Russia: Journalists Killed

Friday, May 17, 1996

On 17 May 1996, the CCPJ expressed concern to Russian President Boris Yeltsin over the number of recent murders of journalists in Russia, many of which occurred in the breakaway republic of Chechnya.

17 May 1996

Your Excellency,

I would like to draw your attention to several cases that are of extreme concern to the Canadian Committee to Protect Journalists, an independent organization that monitors attacks on press freedom worldwide. We are saddened by the number of recent murders of journalists in Russia, too many of which have occurred in the breakaway republic of Chechnya.

According to our information, six journalists have been murdered in Russia in 1996 alone, with half of them killed in Chechnya. Most recently, Viktor Mikhailov, a crime reporter for the Siberian daily Zabaikalsky Rabochy, was reportedly killed by unknown assailants in broad daylight in Chita on 12 May. Mikhailov had reportedly been covering crime reports and the work of law enforcement agencies at the time of his death.

On 9 May, Nina Yefimova, a 25-year-old Russian correspondent residing in Chechnya, was found dead from a shot to the back of the head. Her 73-year-old mother was also killed, after they were both abducted from their apartment on the outskirts of Grozny. Journalists in Grozny and Moscow believe that her murder was related to stories she had published on crime in Chechnya.

Yefimova, a contributor to the newspaper Vozrozhdeniye (Revival), a Russian-language newspaper distributed in Chechnya, is the second journalist to be assassinated in Chechnya in recent weeks. On 11 April, Obshchaya Gazeta correspondent Nadezhda Chaikova was found dead in Geikhi after she had disappeared while on assignment. Chaikova, who was well-known for her critical coverage of the war in Chechnya, had been severely beaten and was also shot in the back of the head. The Committee to Protect Journalists has verified that at least nine journalists have been killed while covering the Chechen war since Russian federal troops stormed Grozny in December 1994. Five were killed in crossfire, and four by assassination. In addition, four other journalists are missing and presumed dead.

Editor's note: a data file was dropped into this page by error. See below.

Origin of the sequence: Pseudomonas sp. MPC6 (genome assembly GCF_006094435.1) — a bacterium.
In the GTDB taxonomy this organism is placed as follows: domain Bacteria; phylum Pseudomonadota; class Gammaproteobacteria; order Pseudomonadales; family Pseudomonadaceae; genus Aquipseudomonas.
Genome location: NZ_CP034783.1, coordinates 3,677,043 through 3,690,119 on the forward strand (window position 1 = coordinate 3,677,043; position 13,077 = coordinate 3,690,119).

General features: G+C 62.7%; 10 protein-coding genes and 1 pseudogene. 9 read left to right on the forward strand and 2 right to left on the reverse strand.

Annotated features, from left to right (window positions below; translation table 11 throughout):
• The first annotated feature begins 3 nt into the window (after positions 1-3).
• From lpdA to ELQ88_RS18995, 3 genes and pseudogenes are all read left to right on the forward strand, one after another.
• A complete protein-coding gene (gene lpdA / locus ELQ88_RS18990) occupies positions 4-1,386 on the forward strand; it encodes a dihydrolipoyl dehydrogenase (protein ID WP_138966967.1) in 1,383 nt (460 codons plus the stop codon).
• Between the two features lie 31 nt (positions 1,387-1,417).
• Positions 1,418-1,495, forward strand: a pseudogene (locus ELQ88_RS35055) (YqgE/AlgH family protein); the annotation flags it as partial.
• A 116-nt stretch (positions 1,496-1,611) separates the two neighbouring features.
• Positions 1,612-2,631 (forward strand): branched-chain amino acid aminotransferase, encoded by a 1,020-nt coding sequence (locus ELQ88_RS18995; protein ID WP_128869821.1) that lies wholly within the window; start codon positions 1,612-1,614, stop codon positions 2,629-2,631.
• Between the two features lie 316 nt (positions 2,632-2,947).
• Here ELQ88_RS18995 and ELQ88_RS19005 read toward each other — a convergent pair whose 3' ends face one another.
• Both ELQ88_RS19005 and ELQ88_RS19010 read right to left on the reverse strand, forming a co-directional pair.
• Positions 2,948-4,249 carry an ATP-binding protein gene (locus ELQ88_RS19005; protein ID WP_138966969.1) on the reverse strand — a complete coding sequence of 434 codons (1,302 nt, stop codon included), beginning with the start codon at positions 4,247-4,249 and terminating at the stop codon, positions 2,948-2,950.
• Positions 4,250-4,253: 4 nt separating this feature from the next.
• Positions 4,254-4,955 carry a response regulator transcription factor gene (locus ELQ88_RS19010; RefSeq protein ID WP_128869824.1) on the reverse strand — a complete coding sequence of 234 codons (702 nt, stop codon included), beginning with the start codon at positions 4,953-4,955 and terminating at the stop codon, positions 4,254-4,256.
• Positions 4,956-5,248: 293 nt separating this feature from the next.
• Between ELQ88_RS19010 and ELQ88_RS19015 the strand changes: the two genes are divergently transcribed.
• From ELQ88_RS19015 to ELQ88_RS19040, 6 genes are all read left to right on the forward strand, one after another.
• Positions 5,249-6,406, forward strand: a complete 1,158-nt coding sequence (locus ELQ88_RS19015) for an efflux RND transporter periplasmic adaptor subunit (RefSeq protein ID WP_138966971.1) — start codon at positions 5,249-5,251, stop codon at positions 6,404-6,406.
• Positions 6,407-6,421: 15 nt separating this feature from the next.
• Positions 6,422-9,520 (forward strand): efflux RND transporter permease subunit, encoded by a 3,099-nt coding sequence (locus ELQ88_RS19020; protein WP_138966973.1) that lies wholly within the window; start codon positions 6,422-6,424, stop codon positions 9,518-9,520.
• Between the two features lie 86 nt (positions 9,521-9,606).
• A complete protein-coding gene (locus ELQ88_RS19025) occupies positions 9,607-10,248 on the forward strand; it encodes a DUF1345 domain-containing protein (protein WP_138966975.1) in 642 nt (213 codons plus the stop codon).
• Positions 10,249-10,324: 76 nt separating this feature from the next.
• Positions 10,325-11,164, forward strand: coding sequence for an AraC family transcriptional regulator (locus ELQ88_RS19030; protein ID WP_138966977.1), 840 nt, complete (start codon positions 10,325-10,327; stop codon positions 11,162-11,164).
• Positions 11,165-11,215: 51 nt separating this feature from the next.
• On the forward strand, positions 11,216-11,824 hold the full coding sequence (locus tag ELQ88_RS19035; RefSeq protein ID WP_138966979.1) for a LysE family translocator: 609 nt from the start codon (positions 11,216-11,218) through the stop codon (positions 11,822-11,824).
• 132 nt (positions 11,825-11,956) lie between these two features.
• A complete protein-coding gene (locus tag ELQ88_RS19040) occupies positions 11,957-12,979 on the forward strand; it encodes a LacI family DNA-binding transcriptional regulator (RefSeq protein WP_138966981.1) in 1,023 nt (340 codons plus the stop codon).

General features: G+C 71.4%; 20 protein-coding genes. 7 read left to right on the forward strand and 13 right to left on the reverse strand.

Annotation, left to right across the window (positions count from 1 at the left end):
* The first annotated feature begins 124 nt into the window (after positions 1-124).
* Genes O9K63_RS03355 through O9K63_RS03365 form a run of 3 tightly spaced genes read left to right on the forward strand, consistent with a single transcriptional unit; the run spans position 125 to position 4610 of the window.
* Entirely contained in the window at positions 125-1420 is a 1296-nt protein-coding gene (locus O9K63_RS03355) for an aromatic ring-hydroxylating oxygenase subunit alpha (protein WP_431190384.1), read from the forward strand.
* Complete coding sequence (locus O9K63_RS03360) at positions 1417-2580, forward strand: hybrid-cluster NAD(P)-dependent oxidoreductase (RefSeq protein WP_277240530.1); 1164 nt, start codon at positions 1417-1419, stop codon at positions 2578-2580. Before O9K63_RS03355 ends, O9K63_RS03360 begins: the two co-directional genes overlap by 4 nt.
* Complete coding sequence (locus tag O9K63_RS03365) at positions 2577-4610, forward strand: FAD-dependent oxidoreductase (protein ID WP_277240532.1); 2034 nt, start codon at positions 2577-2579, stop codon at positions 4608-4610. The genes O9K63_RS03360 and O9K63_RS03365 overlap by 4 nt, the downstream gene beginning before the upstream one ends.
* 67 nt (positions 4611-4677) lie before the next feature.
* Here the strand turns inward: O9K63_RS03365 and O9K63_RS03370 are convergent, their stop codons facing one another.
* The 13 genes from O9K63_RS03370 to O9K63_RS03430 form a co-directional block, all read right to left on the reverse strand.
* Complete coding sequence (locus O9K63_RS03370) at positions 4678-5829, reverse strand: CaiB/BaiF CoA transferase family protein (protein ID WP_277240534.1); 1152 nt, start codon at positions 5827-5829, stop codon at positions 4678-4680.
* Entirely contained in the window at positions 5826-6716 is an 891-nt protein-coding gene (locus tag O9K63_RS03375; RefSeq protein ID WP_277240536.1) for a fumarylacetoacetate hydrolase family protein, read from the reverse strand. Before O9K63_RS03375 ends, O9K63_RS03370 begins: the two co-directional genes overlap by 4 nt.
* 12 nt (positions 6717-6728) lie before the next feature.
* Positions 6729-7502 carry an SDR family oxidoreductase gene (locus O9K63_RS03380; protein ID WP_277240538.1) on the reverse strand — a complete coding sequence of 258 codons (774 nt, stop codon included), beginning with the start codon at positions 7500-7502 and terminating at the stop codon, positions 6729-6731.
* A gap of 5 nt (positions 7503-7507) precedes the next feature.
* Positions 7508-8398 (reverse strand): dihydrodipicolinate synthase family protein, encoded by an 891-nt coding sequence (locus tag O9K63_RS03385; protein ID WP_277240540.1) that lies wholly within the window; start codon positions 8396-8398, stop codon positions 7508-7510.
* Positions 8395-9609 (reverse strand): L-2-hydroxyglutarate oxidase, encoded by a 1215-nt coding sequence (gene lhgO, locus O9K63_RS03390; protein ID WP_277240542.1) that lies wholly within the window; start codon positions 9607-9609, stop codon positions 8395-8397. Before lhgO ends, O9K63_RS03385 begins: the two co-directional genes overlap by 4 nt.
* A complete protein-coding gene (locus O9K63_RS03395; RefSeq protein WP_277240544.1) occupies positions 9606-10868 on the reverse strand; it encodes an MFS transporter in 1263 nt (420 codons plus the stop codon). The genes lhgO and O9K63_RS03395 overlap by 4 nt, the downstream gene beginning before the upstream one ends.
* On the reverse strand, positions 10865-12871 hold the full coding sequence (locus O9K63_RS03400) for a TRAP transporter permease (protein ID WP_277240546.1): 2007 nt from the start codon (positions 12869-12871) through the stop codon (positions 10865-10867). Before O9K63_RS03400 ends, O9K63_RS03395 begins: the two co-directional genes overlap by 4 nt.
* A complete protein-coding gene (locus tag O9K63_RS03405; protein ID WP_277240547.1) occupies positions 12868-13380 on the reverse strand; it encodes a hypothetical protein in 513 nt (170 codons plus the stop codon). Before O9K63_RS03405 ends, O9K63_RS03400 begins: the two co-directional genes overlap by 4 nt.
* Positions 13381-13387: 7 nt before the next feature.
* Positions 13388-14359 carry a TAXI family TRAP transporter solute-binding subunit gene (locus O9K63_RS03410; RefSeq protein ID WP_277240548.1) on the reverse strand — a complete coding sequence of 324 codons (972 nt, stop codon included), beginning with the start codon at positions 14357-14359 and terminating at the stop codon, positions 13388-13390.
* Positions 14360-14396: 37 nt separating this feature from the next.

We are deeply concerned over the murder of Nina Yefimova and her mother, and urge authorities to immediately launch an investigation. It is disturbing that the slayings of other journalists in Chechnya are not being adequately investigated and we urge you to investigate more thoroughly.

Meanwhile, the trial of the soldier who killed journalist Natalia Aliakina of the German weekly Focus and the radio news agency Rufo opened before a military court in Lermontov on 15 May almost one year after her death. Aliakina was leaving a military roadblock manned by interior ministry troops in Budennovsk, southern Russia, on 17 June 1995 when she was fatally injured by machine-gun fire. From the beginning, the Russian armed forces have claimed her death was an accident, maintaining that the soldier fired "by mistake." However, Natalia Aliakina's friends have shown, firstly, that the investigation of the case was conducted shoddily and, secondly, that it would have been technically impossible for the soldier to fire accidentally the way the military authorities described it.

We urge you to launch an exhaustive investigation immediately into the killing of these journalists and that those responsible be brought to justice. We further ask that the progress of the investigation be made public. Finally, we are deeply concerned over the growing count of journalists killed in the line of duty in Russia and we fear that the failure of authorities to investigate the crimes thoroughly is contributing to the continued violence against journalists in Russia.

Yours Sincerely,

Wayne Sharpe
Executive Director